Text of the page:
A Sneak Peek at the 6th FilmGate Interactive Media Festival
The upcoming FilmGate Interactive Media Festival (November 30th – December 6th) will mark its sixth year of bringing the immersive arts to South Florida. A quick glance through the lineup shows it’s the most impressive edition yet. Divided into four programs — Miami @ Play, Festival Panels, Interactive Installations, and the Virtual Reality Portal (with its 35-plus interactive experiences to choose from) — not to mention the many parties (this is Miami after all), the 2018 edition may just make the folks in town that same week for Art Basel look 20th century passé.
Starting with the panels (on December 1st and 2nd), I’ve marked three each day as must-sees. “Disruptive Tech and the Art of Brand Storytelling” (“the search for emotion and authenticity in branded interactive content”) will feature some heavy east coast hitters, including Denise Burrell-Stinson of The Washington Post and Armando Turco of Vox Creative, and it will be moderated by The New York Times’ Nelly Gocheva. “Creating Live Immersive Experiences” (“a discussion on immersive theater and other live interactive events”), moderated by perennial attendee Mike Knowlton of StoryCode, will include Steve Coulson of Campfire and Teddy Bergman of The Woodshed Collective, whose artists have worked on Sleep No More. And for those like me who worry about tech bros taking over the cross-media landscape, there’s “Reaching True Gender Parity in Interactive Storytelling,” in which the fest’s founder and artistic director Diliana Alexander will chat with the NFB’s Marie Pierre Gauthier and Vivian Marthell of local O Cinema.
The second day of panels will feature separate discussions with two artists whose work I can’t wait to check out in the VR Portal. First there’s Eliza McNitt and Jess Engel in conversation with researchers from the Frost Science Museum about their Darren Aronofsky-produced, songs-of-the-cosmos journey, Spheres (which I still can’t believe sold for an astonishing seven figures at Sundance). Then there’s Lynette Wallworth, who will be chatting with Mars Wong of Technicolor and the U of M’s Kim Grinfeder about the making of her “VR journey to the Amazon,” Awavena, a “psychedelic documentary” (that likewise played Sundance, as well as Venice, alongside Spheres). Also happening on day two will be “Using Playful Technology for Social Change,” featuring Benjamin Stokes of American University and the U of M’s Lindsay Grace, tackling a topic that seems the way of the future for capturing hearts and minds.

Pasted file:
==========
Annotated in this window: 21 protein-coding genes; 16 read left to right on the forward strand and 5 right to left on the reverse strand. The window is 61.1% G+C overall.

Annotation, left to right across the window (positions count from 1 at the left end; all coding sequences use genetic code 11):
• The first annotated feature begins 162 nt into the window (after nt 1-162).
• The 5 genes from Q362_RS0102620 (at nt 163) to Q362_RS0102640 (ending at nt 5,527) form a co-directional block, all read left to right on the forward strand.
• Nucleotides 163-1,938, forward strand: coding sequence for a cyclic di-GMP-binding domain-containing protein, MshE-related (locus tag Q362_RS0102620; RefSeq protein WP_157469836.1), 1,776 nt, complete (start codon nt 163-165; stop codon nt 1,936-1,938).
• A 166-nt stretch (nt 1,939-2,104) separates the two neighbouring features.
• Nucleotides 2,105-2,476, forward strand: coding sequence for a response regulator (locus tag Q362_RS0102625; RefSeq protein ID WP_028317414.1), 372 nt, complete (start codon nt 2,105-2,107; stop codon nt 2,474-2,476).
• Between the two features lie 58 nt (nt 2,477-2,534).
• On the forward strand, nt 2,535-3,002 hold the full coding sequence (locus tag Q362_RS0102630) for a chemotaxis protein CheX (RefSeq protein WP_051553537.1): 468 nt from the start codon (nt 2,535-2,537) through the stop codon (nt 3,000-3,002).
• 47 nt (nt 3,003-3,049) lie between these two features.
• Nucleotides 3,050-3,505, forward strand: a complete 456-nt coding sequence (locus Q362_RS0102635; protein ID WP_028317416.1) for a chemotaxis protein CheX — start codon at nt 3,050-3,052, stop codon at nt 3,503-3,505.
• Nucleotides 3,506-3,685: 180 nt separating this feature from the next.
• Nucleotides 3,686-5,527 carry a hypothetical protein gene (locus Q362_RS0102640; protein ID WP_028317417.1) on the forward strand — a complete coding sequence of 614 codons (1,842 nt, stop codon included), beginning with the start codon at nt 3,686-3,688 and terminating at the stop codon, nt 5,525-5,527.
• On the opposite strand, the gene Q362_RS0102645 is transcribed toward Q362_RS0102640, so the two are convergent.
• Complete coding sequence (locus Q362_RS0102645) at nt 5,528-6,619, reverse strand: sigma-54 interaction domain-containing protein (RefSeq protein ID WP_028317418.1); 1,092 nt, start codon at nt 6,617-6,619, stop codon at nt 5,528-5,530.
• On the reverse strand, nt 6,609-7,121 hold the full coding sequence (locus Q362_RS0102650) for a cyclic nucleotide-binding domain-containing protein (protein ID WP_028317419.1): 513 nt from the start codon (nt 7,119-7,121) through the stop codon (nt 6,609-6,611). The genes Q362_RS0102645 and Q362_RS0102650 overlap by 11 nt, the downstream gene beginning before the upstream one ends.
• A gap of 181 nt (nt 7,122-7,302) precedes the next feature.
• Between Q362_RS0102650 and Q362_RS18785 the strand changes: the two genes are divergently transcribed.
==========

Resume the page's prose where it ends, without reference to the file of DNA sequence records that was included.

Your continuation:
In addition to Spheres and Awavena, there are a slew of other projects I’ll be adding to my top picks list for the Virtual Reality Portal. Music-centric must-sees (must-listens?) include Innerspace VR’s Firebird: The Unfinished, “a musical love story” featuring the Toronto Symphony Orchestra, and Arte France’s Instraviata, an “animated Instagram adaptation” of Giuseppe Verdi’s La Traviata. I’ll also happily stand in line for the artist-inspired experiences Gauguin, another Innerspace VR project, focusing on the legendary French post-impressionist, and Arte Trips: The Isle of the Dead from Les Produits Frais, a Venice selection that fuses a poem by Rachmaninov with a classic vampire film, and a beloved (by 19th century Romantics) Arnold Böcklin painting. The NFB’s Blind Vaysha — based on the Bulgarian writer Georgi Gospodinov’s story in which a young girl has the ability to see past and future but never the present — also seems well worth any wait.
As for the Music @ Play section of curated video games, the Arte France-supported Bury Me, My Love, an interactive narrative work about a Syrian refugee family, and The Waiting Game, created by Playmatics/ProPublica, which explores the trauma of immigrating to the US, seem like timely companion pieces, to say the least. And then there’s INK Stories’ (Sundance/Tribeca/NYFF) festival VR darling Fire Escape, a participatory series exploring gentrification and murder in Brooklyn. After which I’m sure I’ll need to interact at one of FilmGate’s famously laidback beach parties.